The official UK death toll passed 100,000 yesterday, whilst the number of confirmed cases globally went through the 100 million mark. A very sad day, but with seemingly no immediate end in sight invariably there will be other grim milestones that we’ll continue to pass.
We’re expecting to hear from the prime minister today over plans for an Australia style quarantine system for people arriving from high risk countries. There has been a huge amount of wrangling within government over exactly who should be placed into a hotel/enforced quarantine upon arrival, with some lobbying for everyone, almost without exception, whilst others want to retain a much looser approach. The countries that are on the list are mostly in Southern Africa and South America – though interestingly the UAE might be on there too, which will no doubt lead to an uproar amongst the ‘influencer’ community, who are out there taking essential selfies in the sun. As well as the UAE, we could well see other countries added to the list, as the Brazilian and South African covid variants have been found in plenty of other places and there are other countries that aren’t on the original list where the infection rate is more than 300 people per 100,000. At least starting slowly and ramping up if needs be will give authorities the chance to get the system right.
AstraZeneca’s CEO has defended the company’s position and what seems to be the UK’s unfair advantage in vaccine access, by saying the UK had a three month head start in the process when it signed a deal for 100 million doses back in May, before anyone knew how quickly a vaccine could be developed. This enabled AZ to invest in the UK production site and to “fix all the glitches we experienced. As for Europe, we are three months behind in fixing those glitches.” Europe are yet to greenlight the AZ vaccine, but when they do it is likely that the first deliveries will fall short of the 80 million expected by the end of March and could be as low as 30 million, which is understandably causing a huge amount of frustration within the bloc. Pfizer have given reassurances that the UK shouldn’t experience delays in the receipt of its vaccine, which is imported from Belgium, despite the growing frustrations in Europe.
Something else in Europe not going quite to plan is the delivery of their recovery fund: France’s Finance minister has said that the process is “too slow and it’s too complicated” and that “we didn’t expend all that political capital only for the plan to be delayed for technocratic reasons”. The political capital he was referring to was the landmark agreement for the bloc to issue mutualised debt, but it looks like the process the countries need to go through to get their hands on the funding mean that it’s not likely to be with them until the second half of this year. Alongside speeding up the distribution process, he wants the EU to look at the budget deficit rules that, whilst temporarily suspended, restrict the amount of debt that can be issued to fill budget gaps. There is concern that these rules won’t be fit for purpose, once we get into a post-pandemic recovery phase and will be a big constraint on growth. The FT has the story.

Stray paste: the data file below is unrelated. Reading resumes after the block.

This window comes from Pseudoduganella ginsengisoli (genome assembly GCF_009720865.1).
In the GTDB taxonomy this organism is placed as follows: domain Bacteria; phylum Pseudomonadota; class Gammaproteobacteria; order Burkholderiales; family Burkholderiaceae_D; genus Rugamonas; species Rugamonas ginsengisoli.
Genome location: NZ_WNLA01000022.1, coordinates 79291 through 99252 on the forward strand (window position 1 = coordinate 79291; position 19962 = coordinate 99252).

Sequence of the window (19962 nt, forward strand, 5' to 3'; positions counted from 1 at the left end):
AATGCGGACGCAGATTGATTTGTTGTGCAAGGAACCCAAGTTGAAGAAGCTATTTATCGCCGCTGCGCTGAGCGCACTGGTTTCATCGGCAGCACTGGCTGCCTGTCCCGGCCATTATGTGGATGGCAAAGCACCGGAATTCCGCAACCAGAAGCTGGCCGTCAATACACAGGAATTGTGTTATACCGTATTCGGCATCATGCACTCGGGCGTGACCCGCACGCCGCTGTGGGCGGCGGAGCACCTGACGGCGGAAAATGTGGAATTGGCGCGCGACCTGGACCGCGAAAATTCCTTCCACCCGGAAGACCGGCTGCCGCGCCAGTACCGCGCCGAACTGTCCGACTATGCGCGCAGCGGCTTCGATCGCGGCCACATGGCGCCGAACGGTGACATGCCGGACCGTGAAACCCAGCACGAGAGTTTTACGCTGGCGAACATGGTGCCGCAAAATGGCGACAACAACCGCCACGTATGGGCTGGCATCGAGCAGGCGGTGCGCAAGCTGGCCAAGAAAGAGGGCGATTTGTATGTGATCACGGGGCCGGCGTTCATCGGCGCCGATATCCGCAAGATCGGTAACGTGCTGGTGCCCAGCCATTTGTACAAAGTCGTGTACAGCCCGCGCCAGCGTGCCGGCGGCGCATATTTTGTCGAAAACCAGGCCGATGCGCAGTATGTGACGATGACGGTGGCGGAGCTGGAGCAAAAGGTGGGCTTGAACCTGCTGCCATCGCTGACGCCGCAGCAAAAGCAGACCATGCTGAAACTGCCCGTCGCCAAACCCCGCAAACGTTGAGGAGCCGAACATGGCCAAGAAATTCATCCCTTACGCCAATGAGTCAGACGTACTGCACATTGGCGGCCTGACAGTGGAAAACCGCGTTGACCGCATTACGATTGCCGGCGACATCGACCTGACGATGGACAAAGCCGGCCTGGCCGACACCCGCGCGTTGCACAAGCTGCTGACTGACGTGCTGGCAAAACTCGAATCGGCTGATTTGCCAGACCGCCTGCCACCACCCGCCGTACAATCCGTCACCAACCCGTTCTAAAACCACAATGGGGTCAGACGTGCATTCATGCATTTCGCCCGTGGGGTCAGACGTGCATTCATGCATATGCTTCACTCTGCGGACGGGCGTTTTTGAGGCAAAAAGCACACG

The value of the pound was briefly dented yesterday, as unemployment numbers showed the most out of work since 2016 and the fastest rise since 2009. The data would be a lot worse if it weren’t for the furlough scheme, but the government support is falling short in the self-employed space, according to a report from the Institute for Fiscal Studies. They say that the government could quite easily add a couple of categories to their support schemes that would lend assistance to a further 1.2 million people, at relatively little cost – around a billion pounds a quarter, which is just over 1% of what it’s forecast will have been spent on employment support schemes in this current financial year.
In the US: only five Republicans voted for the impeachment trial in the Senate, making it quite likely that the proceedings won’t go ahead. The vote was over whether the trial was constitutional or not and though it was won, it’s not the two thirds majority that would make it a done deal. This is either a sign that the loyalty to Trump within the party remains strong, or that they would rather just move on and not let the oxygen in the room get used up on Trump. An early test of this will be on whether Biden’s budget plans receive anything other than a blanket wall of no votes from that side of the aisle
Voting on those budget plans could start as early as next week and in doing so will kick off a long winded process of getting Joe Biden’s stimulus package into play. The Democrats have the numbers to go it alone in passing the legislation, but to do so have to jump through multiple hoops and processes. Getting this started now means there’s a chance the money comes into play in March.
Today will be all about the Federal Reserve interest rate decision and subsequent meeting minutes and statement. This will be a game of interpretation for the market and every word Jay Powell uses will be scrutinised to establish just how loose, for how long monetary policy will be. The market is expecting this to be a dovish affair and it’s not likely that Mr Powell will disappoint, but given that expectations are high there is a chance he can say the right things and still leave the market dissatisfied. We’ll let you know how it goes.